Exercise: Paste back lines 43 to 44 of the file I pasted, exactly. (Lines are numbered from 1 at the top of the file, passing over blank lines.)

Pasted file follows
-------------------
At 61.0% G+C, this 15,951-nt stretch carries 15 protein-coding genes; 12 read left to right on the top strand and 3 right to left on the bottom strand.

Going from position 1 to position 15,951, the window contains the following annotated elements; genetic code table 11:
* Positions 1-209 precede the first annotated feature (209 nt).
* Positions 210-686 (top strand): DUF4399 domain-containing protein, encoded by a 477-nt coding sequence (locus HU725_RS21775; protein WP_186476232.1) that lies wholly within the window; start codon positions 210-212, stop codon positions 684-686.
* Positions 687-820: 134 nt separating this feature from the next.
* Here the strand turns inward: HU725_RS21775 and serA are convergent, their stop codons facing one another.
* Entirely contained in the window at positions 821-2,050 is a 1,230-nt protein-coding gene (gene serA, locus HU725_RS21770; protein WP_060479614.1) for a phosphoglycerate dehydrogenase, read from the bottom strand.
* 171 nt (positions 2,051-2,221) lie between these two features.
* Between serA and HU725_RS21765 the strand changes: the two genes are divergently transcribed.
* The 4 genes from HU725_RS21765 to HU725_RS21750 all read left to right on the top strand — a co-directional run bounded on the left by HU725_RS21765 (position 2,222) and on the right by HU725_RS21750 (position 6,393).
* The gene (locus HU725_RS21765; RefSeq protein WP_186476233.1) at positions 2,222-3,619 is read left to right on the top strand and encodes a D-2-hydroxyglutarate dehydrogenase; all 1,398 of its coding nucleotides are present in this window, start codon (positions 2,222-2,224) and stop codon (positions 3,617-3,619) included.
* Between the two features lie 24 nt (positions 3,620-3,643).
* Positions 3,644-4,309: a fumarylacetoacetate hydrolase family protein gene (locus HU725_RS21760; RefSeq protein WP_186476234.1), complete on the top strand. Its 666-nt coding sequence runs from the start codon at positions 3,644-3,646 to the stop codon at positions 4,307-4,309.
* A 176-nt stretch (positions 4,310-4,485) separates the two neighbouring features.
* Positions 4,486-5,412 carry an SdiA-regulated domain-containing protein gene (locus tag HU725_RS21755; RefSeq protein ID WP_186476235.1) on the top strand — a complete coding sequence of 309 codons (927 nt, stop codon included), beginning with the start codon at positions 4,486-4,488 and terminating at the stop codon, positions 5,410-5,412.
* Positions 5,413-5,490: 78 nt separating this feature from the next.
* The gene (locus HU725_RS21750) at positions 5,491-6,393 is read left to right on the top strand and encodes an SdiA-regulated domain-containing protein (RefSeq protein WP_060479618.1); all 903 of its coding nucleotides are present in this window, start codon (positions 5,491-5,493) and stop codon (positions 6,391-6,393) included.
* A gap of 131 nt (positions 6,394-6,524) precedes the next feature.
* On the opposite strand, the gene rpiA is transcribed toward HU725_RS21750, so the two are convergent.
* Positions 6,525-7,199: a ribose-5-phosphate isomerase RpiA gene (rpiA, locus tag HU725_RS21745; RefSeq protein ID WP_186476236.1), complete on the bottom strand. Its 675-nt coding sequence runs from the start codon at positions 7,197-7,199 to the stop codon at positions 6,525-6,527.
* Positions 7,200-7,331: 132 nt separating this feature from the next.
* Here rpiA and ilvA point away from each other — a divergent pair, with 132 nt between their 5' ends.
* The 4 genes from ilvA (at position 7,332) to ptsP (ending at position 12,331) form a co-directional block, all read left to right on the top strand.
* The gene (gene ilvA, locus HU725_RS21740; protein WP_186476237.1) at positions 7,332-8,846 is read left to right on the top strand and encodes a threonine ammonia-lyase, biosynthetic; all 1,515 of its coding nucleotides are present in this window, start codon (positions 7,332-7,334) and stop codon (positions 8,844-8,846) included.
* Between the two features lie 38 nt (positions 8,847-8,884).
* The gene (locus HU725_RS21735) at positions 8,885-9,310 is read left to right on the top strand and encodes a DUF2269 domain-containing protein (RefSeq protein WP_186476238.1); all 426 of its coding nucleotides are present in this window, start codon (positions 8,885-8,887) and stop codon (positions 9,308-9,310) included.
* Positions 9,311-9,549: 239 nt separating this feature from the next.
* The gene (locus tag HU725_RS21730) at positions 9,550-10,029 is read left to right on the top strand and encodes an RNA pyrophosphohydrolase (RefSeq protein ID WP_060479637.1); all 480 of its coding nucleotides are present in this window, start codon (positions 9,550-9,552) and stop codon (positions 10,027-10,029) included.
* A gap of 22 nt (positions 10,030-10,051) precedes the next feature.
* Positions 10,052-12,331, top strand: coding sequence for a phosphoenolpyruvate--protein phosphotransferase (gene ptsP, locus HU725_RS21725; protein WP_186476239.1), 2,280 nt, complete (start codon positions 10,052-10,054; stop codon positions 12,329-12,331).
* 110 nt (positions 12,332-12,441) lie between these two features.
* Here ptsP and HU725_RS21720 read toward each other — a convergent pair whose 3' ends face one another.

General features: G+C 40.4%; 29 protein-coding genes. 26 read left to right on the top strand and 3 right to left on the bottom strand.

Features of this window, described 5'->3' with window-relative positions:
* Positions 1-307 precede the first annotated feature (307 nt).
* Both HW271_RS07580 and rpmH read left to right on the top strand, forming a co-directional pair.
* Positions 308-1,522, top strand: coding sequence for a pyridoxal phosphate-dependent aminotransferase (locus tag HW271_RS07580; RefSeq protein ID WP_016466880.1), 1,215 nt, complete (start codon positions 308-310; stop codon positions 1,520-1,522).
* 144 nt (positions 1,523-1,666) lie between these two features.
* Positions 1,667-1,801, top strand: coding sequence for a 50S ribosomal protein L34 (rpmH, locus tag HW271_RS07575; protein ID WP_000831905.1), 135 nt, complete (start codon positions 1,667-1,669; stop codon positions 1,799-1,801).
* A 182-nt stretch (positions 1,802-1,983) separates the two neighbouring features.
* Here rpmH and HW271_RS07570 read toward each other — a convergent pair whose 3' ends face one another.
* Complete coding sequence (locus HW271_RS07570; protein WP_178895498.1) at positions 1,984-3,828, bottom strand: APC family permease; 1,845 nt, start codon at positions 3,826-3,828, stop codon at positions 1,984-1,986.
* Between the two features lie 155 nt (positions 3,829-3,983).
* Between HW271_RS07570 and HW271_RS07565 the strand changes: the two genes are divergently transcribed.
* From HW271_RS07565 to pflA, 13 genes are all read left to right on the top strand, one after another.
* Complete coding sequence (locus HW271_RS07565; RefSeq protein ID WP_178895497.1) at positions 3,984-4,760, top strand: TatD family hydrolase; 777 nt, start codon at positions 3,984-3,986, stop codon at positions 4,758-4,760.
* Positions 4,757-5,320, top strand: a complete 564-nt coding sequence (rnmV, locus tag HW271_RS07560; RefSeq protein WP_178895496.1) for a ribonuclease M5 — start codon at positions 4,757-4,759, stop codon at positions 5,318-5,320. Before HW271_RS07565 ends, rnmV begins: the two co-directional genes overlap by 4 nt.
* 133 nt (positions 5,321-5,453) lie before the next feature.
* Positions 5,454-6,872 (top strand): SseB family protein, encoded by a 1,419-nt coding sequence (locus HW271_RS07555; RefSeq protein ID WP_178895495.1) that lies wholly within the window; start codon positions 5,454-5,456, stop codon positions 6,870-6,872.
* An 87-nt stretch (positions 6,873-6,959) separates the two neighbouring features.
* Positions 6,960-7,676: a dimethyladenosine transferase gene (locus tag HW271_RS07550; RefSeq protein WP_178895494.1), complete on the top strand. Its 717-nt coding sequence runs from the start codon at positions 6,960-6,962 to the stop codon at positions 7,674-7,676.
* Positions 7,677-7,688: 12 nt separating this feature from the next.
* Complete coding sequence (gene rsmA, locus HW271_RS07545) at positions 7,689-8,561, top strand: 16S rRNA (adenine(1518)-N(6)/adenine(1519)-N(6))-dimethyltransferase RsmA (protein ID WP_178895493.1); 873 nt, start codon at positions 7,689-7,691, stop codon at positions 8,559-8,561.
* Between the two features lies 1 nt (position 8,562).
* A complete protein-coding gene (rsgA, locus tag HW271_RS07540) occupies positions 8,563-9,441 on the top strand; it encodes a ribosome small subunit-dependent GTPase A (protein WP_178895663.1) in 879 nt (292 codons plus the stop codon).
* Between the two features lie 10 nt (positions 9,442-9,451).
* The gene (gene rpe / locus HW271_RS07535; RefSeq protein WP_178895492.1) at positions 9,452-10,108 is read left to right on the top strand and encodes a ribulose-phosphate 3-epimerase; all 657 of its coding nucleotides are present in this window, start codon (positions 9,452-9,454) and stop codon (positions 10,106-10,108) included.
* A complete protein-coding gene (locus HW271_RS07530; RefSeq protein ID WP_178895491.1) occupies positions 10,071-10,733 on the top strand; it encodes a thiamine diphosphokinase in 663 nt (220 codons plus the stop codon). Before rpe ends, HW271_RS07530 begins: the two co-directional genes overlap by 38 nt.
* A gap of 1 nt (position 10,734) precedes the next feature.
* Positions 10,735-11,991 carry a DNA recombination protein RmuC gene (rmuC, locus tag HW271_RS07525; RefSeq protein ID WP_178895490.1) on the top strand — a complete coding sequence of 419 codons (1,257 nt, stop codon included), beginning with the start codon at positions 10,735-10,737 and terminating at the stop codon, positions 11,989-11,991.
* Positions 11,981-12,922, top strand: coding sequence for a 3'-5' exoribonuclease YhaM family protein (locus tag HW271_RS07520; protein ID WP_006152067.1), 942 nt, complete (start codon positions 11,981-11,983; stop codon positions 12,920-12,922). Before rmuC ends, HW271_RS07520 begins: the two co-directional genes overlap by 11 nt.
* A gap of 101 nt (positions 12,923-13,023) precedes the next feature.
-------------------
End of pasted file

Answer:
* Between the two features lie 155 nt (positions 3,829-3,983).
* Between HW271_RS07570 and HW271_RS07565 the strand changes: the two genes are divergently transcribed.